eva longoria taormina
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TAORMINA, Sicily – Eva Longoria was honored Tuesday with a humanitarian award by the Taormina Film Festival in Italy where the multihyphenate champion of many causes talked about how her stardom attained playing Gabriela Solis on ABC’s “Desperate Housewives” boosted her philanthropic bent.

 

“If it wasn’t for ‘Desperate Housewives,’ I wouldn’t be able to have the reach that I have to talk to people in the world,” the actress, director, producer and philanthropist told the crowd during an onstage conversation at the fest in a Sicilian seaside resort.

 

Longoria, looking radiant in a black leather cocktail dress and stiletto heels, was honored for her work with the Eva Longoria Foundation, which helps Latinas build better futures for themselves and their families through education and entrepreneurship.

 

Among the foundation’s many activities in these fields is a project that has made micro-loans worth more than $1 million available to Latina entrepreneurs in Texas where, in 2013, it teamed up with Howard Buffett, Warren Buffett’s son.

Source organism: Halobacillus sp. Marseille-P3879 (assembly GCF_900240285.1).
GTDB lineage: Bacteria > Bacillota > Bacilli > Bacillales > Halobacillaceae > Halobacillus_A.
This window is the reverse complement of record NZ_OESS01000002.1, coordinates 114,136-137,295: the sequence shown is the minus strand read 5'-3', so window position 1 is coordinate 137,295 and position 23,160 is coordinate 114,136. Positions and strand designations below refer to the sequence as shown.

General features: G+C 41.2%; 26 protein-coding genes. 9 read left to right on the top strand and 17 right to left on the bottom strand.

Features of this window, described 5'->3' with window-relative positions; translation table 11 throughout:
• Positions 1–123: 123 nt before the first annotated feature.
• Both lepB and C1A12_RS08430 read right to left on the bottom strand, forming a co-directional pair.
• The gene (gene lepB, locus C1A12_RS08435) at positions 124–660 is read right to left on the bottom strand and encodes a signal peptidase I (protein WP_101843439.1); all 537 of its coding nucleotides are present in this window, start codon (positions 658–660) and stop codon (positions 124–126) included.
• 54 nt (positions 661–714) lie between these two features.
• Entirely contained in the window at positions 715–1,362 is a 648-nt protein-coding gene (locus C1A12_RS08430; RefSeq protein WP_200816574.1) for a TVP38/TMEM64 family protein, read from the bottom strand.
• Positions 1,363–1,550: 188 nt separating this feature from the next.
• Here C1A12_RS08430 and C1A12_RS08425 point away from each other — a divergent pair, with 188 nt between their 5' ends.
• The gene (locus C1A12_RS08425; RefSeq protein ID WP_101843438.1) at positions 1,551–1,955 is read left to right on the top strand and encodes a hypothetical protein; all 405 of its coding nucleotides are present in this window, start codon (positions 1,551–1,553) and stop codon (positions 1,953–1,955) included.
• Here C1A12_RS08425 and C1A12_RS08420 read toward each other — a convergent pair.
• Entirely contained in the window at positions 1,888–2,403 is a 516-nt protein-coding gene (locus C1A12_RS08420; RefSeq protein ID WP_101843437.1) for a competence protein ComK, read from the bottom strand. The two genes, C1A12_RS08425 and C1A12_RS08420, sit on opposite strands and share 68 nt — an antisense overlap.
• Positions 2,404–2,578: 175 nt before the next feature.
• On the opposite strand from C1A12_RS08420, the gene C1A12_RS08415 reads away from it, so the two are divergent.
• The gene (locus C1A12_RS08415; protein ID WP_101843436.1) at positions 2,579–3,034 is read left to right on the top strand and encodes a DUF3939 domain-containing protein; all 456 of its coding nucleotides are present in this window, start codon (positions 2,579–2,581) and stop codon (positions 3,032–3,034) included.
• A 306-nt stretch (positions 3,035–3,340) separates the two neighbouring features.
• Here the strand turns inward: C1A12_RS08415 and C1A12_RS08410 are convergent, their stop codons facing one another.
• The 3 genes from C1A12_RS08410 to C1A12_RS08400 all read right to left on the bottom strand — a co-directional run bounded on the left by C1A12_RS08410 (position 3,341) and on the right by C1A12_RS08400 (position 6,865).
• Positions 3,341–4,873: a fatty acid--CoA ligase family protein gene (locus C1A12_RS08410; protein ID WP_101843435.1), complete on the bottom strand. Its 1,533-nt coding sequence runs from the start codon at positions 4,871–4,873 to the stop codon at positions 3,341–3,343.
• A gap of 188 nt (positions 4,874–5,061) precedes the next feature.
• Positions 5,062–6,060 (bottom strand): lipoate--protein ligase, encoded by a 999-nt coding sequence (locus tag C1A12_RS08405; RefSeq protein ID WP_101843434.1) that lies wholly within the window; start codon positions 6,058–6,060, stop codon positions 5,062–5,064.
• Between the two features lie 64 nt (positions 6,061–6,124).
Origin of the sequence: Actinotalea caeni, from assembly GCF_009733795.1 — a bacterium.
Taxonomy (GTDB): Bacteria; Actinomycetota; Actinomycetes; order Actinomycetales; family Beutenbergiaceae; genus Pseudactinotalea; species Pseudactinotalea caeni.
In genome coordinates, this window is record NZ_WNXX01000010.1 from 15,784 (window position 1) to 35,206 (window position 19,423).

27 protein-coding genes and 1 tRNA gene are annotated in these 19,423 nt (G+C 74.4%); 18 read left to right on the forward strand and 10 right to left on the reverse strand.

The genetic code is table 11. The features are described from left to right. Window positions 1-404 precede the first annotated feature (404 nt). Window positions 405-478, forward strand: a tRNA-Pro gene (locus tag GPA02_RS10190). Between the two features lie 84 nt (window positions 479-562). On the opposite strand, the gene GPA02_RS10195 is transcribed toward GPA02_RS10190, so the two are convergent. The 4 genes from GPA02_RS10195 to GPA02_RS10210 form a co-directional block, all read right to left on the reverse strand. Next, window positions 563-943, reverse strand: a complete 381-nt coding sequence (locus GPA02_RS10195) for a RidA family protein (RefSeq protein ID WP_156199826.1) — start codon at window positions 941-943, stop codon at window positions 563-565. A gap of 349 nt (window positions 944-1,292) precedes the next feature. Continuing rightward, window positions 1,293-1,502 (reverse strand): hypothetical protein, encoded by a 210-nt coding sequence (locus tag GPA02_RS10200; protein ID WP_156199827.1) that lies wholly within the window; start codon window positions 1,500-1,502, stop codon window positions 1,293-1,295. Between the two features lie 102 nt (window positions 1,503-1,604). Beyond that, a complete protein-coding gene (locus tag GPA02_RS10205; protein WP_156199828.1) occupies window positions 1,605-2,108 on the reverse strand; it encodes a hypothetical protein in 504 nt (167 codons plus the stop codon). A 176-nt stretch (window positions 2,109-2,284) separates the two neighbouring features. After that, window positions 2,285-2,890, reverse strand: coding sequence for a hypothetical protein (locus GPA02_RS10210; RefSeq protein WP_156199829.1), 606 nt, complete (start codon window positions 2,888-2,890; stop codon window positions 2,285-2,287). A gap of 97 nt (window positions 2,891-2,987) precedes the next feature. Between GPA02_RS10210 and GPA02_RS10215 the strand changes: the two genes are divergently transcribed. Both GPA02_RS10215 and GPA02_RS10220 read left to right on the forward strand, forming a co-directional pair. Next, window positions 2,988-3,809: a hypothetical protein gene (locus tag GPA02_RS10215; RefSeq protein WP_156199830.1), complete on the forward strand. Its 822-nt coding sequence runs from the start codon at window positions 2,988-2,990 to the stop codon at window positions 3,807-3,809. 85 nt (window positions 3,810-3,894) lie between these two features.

As for her entertainment career, Longoria said season two of ABC’s “Devious Maids,” which she executive produced and directed the first episode of, has just wrapped. Also completed is the immigration and human trafficking film “Frontera,” set on the Mexican border, in which she stars alongside Michael Pena and Ed Harris. “Frontera,” directed by Michael Berry, is being released stateside by Magnolia in September.

 

Longoria, who is of Mexican descent, told the fawning Italian crowd that when she first went to Hollywood, everybody thought she was Italian.

 

“When they asked me: Are you Italian? I would always say yes because I wanted the role,” she said.

 

She also noted that one of the things Italians and Mexicans have in common is that they both get typecast negatively by Hollywood.

 

Asked by a Sicilian in the audience why she thought Italians in Hollywood movies often tend to be mobsters, Longoria said: “We have the same problem in Mexico. We are always the drug lords, the drug cartel.”

 

Taormina, which is is among Europe’s oldest fests, is increasingly dedicating itself to charitable causes, under the management of Italian public relations princess Tiziana Rocca.

 

On Sunday the fest honored World Food Program executive director Ertharin Cousin and held a WFP charity gala attended by Italian celebs and Vogue Italy director Franca Sozzani.

 

The 60th edition of Taormina ends June 21.

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